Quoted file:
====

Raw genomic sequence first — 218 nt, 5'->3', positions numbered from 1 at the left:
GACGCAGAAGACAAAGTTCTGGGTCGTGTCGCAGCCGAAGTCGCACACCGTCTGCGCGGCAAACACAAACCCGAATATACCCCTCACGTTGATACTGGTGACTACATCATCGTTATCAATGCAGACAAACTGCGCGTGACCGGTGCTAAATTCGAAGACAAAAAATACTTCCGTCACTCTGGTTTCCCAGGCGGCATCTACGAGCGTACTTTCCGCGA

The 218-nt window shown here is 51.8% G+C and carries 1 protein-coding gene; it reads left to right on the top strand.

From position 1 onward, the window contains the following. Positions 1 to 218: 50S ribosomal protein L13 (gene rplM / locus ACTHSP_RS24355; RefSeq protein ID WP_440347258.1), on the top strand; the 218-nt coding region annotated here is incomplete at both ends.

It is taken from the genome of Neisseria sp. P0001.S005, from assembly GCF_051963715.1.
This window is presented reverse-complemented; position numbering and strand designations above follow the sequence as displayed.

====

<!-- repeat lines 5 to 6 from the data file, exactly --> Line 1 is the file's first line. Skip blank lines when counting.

It is taken from the genome of Neisseria sp. P0001.S005, from assembly GCF_051963715.1.
This window is presented reverse-complemented; position numbering and strand designations above follow the sequence as displayed.